Week in Review: November 15-19

Charlie Rangel asked for postponement of his trial moments before it began, to give him time to raise money to get a lawyer. "I object to the proceeding," Rangel told the adjucatory subcommittee. "With all due respect, since I don't have counsel to advise me, I'm going to have to excuse myself from these proceedings." The trial continued, he left and got soup.
The Daily News published "Spider-Man, You're Hired" a custom comic book collaboration between the city and Marvel Comics to increase awareness about Workforce1 career centers. "What if I told you I know a service where you can meet with a career advisor who can help you?" Mayor Bloomberg asks Peter Parker.
Former Mayors Koch, Dinkins and Giuliani wrote a letter in support of Mayor Michael Bloomberg's controversial chancellor appointment Cathie Black, and posted it on the DOE website. "It is clear that Ms. Black certainly has an extraordinary track record of managing large organizations through trying circumstances. We believe that Mayor Bloomberg's faith in Ms. Black's competence and her proven history as an outstanding executive is, in and of itself, reason enough to grant the necessary waiver."
The latest installment in what we will remember as the best Public Health crisis ever: Brooklyn Assemblyman Felix Ortiz tried Four Loko on camera and ralphed.
New congressman Andy Harris made an early, ironic name for himself by throwing a fit at the freshman orientation session when he discovered that it would take a month for his Congressional, government-sponsored health care to kick in. "Harris then asked if he could purchase insurance from the government to cover the gap,' said a congressional aide who witnessed the outburst and who was struck by the similarity to Harris's request and the public option he denounced as a gateway to socialized medicine.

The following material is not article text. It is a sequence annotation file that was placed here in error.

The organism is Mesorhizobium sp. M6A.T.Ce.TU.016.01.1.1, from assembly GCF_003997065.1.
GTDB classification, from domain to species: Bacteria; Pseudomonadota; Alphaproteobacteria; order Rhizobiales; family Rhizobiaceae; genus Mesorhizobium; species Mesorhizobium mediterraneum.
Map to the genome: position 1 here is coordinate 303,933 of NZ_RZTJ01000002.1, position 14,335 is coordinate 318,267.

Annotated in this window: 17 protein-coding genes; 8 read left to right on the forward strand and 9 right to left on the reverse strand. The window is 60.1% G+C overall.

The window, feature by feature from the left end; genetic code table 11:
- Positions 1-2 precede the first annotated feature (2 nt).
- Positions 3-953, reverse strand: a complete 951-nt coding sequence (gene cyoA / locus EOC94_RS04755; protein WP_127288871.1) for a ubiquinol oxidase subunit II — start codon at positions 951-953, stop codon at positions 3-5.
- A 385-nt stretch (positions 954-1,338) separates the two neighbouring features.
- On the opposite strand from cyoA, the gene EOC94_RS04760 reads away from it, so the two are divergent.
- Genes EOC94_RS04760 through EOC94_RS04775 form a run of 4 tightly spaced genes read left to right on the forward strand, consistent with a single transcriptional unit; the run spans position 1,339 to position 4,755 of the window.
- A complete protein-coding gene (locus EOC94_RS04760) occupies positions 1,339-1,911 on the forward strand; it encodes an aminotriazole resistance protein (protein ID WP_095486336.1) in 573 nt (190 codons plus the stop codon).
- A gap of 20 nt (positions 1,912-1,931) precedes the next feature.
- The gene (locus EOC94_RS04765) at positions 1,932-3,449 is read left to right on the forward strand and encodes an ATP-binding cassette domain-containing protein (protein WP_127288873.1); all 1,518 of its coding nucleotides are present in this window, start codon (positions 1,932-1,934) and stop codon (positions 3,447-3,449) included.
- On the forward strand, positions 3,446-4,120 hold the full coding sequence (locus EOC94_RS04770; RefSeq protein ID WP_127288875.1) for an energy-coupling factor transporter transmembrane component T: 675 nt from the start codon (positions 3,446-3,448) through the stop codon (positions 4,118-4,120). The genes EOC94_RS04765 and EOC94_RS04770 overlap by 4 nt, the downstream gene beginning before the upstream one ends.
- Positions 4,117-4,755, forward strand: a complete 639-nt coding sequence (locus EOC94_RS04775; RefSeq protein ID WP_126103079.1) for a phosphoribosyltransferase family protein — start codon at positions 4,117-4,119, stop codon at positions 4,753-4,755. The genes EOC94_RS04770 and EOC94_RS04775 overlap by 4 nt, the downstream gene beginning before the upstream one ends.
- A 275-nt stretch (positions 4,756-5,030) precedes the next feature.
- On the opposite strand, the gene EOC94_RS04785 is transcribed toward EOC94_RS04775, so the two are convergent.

Andrew Cuomo wrangled $25 Million dollars from Exxon Mobil to clean up the oilspill at Superfund site Newton Creek.
Andrew Cuomo filed a lawsuit against Steve Rattner for allegedly providing kickbacks to secure more than a hundred million dollars in investments from the New York State pension fund. He seeks $26 million dollars and a lifetime ban from the securities industry. By contrast, the S.E.C. and Rattner settled for $6.2 million and a 2-year ban.
The House Ethics Committee recommended censure for Charlie Rangel, in spite of his apologies and pleas for sympathy...
...but they did honor his request to specify in the report that the censure was not for seeking personal financial gain.

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